This collection contains music scores and sketches, audio and video, office records and other related materials created during
the life and career of Elmer Bernstein. From Bernstein's early works and juvenilia through his transition from radio to film
and television in the early 1950's all the way to his later compositions which include works for theatre, recordings, and
live concert performance, the collection contains material spanning more than 50 years.
Born on April 4th, 1922 in New York City, Elmer Bernstein's career in the arts began very young. Having been introduced to
composer Aaron Copland at 12, Bernstein decided upon music as his course of study. Beginning with composing for Army Air
Corps shows on radio during the second World War, Bernstein's career spanned more than half a century, and resulted in 14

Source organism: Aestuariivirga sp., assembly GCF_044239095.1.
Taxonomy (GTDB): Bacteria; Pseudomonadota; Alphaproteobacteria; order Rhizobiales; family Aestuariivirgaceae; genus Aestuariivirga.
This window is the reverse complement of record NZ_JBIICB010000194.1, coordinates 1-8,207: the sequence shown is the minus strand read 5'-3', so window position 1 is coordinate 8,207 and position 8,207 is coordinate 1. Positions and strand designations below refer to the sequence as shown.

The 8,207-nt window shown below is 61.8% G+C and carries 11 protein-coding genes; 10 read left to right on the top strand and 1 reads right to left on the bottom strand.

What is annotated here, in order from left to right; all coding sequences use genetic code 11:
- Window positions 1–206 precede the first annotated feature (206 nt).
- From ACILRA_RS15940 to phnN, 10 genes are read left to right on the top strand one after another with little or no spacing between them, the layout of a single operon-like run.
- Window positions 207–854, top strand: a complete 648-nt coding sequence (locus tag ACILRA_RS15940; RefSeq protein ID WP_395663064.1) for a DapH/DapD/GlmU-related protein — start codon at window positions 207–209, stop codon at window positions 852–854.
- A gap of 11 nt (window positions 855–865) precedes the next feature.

Academy Award nominations, 1 Academy Award win (in 1967 for his score for Thoroughly Modern Millie), as well as numerous other
awards in film, television, theatre, and commercial recordings. Having been "gray-listed" in Hollywood during the 1950's,
Bernstein struggled to find work easily, but he was brought back into the mainstream with his score for Cecil B. DeMille's
The Ten Commandments. Bernstein later broke new ground with his jazz scores to The Man With The Golden Arm, and The Sweet Smell of Success, as well as his scores for The Magnificent Seven (1960) and To Kill A Mockingbird (1962). Bernstein continued to compose until his death in 2004 at the age of 82.
215 Linear Feet
All requests for permission to publish or quote from manuscripts must be submitted in writing to the Cinematic Arts Librarian.
Permission for publication is given on behalf of the Cinematic Arts Library as the owner of the physical items and is not
intended to include or imply permission of the copyright holder, which must also be obtained.
COLLECTION STORED OFF-SITE. Advance notice required for access.